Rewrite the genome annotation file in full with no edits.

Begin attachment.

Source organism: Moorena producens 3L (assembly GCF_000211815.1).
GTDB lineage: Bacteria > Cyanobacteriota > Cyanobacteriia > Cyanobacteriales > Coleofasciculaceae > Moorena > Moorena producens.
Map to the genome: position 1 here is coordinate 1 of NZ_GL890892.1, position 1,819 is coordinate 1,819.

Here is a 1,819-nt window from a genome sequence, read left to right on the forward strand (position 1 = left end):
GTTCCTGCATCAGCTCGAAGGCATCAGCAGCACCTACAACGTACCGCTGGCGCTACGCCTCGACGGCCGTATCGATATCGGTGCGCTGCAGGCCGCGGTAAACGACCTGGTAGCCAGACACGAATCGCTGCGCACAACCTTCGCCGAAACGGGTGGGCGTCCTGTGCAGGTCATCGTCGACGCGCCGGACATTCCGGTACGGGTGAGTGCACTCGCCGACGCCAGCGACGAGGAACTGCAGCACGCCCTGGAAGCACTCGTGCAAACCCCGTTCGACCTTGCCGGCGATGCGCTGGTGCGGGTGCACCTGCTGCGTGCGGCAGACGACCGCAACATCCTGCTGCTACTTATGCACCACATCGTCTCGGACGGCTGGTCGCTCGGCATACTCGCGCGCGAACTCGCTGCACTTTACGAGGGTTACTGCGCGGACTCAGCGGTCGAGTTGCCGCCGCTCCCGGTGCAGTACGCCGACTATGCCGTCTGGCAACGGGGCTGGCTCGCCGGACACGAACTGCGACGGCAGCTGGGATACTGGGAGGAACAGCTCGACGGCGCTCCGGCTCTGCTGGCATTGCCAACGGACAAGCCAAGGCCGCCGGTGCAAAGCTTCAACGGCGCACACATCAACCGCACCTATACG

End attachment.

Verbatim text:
Source organism: Moorena producens 3L (assembly GCF_000211815.1).
GTDB lineage: Bacteria > Cyanobacteriota > Cyanobacteriia > Cyanobacteriales > Coleofasciculaceae > Moorena > Moorena producens.
Map to the genome: position 1 here is coordinate 1 of NZ_GL890892.1, position 1,819 is coordinate 1,819.

Here is a 1,819-nt window from a genome sequence, read left to right on the forward strand (position 1 = left end):
GTTCCTGCATCAGCTCGAAGGCATCAGCAGCACCTACAACGTACCGCTGGCGCTACGCCTCGACGGCCGTATCGATATCGGTGCGCTGCAGGCCGCGGTAAACGACCTGGTAGCCAGACACGAATCGCTGCGCACAACCTTCGCCGAAACGGGTGGGCGTCCTGTGCAGGTCATCGTCGACGCGCCGGACATTCCGGTACGGGTGAGTGCACTCGCCGACGCCAGCGACGAGGAACTGCAGCACGCCCTGGAAGCACTCGTGCAAACCCCGTTCGACCTTGCCGGCGATGCGCTGGTGCGGGTGCACCTGCTGCGTGCGGCAGACGACCGCAACATCCTGCTGCTACTTATGCACCACATCGTCTCGGACGGCTGGTCGCTCGGCATACTCGCGCGCGAACTCGCTGCACTTTACGAGGGTTACTGCGCGGACTCAGCGGTCGAGTTGCCGCCGCTCCCGGTGCAGTACGCCGACTATGCCGTCTGGCAACGGGGCTGGCTCGCCGGACACGAACTGCGACGGCAGCTGGGATACTGGGAGGAACAGCTCGACGGCGCTCCGGCTCTGCTGGCATTGCCAACGGACAAGCCAAGGCCGCCGGTGCAAAGCTTCAACGGCGCACACATCAACCGCACCTATACG